Post  GarryB Fri Jul 23, 2021 4:02 am

    Hahaha... China should take advantage of the situation and send a dozen destroyers... each operating separately to sail to Europe and approach the British Isles simultaneously from different directions at one time... have a couple of reporters on each ship and buzz them... I rather suspect the purpose of the British ships to the vicinity of China was to sail through disputed waters to show off and be a dick...

    The problem of course is that China is not a bunch of rude aholes like the UK and US politicians are.

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    Isos
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    Royal Navy - Fleet Air Arm: News - Page 7 Empty Re: Royal Navy - Fleet Air Arm: News

    Post  Isos Fri Jul 23, 2021 6:04 am

    They are not capable of having constant patrol over UK, why do they try to have it on the other side of the earth ?

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    Royal Navy - Fleet Air Arm: News - Page 7 Empty UK’s largest warship enters Indian Ocean, to conduct exercises with Indian Navy

    Post  Finty Yesterday at 4:19 pm

    Backtracking to 16th June

    https://www.hindustantimes.com/india-news/uks-largest-warship-enters-indian-ocean-to-conduct-exercises-with-indian-navy-101626419172785.html

    UK’s largest warship enters Indian Ocean, to conduct exercises with Indian Navy

    Britain has described the maiden voyage of HMS Queen Elizabeth and its task group as the country’s most ambitious naval deployment for two decades, and the warships will also sail to the South China Sea for military drills with the US Navy and Japan’s Maritime Self-Defense Force
    By Rezaul H Laskar
    PUBLISHED ON JUL 16, 2021 12:36 PM IST

    The UK’s largest warship, the aircraft carrier HMS Queen Elizabeth, and its strike task group has sailed into the Indian Ocean region, where it will conduct joint exercises with the Indian Navy as part of Britain’s efforts to enhance its profile in the Indo-Pacific.

    Britain has described the maiden voyage of HMS Queen Elizabeth and its task group as the country’s most ambitious naval deployment for two decades, and the warships will also sail to the South China Sea for military drills with the US Navy and Japan’s Maritime Self-Defense Force.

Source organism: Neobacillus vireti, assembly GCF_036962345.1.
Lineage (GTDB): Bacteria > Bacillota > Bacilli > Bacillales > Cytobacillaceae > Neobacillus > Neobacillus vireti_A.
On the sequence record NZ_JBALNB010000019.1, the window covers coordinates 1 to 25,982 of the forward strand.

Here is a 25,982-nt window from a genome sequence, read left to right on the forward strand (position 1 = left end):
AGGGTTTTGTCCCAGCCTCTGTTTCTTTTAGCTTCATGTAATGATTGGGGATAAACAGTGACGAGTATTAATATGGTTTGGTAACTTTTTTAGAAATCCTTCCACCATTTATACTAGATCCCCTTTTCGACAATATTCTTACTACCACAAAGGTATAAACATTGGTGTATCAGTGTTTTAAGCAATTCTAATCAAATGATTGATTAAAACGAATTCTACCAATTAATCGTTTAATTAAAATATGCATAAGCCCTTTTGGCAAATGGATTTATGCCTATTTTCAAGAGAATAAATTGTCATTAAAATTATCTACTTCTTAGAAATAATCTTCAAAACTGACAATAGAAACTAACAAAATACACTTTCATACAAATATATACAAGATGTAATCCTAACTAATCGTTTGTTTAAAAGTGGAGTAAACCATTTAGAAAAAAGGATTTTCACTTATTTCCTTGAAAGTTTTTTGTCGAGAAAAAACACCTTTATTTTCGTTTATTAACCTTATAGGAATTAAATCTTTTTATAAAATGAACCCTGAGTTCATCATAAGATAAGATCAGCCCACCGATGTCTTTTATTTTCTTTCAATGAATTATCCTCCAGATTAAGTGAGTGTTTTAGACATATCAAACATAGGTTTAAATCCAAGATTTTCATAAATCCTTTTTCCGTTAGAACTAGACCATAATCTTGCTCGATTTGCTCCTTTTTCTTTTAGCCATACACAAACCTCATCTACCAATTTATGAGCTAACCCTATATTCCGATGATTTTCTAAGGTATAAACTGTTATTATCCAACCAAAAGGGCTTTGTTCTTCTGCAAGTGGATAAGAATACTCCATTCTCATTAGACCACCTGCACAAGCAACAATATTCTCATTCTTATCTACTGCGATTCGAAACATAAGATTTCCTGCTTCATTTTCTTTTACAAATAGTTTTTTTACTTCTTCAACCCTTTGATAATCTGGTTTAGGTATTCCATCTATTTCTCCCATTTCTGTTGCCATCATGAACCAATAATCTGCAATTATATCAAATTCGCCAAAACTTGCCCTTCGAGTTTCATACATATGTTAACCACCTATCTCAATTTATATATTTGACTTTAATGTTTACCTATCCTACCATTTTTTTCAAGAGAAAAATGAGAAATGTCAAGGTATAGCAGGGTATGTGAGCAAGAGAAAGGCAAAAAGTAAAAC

UK foreign secretary Dominic Raab said on Friday the carrier group’s deployment “marks the start of a new era of defence cooperation with allies in India and the Indo-Pacific”. He added, “By visiting 40 countries and working alongside our partners, the UK is standing up for democratic values, seizing new trading opportunities and tackling the shared threats we face together.”

    “This deployment will provide tangible reassurance and security to the UK’s friends and a credible deterrence to those who seek to undermine global security,” the British high commission said in a statement.


    The carrier group entered the Indian Ocean region after a series of engagements and operations in the Mediterranean. The 65,000-tonne carrier will participate in the Konkan exercise with warships of the Indian Navy in the Bay of Bengal. The drills are expected to be conducted around the Andaman and Nicobar Islands with the involvement of Indian destroyers, submarines and P8I anti-submarine warfare aircraft.

    On its way back to the UK later in the year, the carrier group is expected to join another tri-services exercise with the Indian military in the Arabian Sea in October. All three services are expected to participate in this three-day war game.

    Britain said HMS Queen Elizabeth’s deployment represents the country’s commitment to deeper diplomatic, economic and security ties with India and in the Indo-Pacific region, and also demonstrates the UK’s support for freedom of passage through vital trading routes and for a free, open and inclusive order in the Indo-Pacific.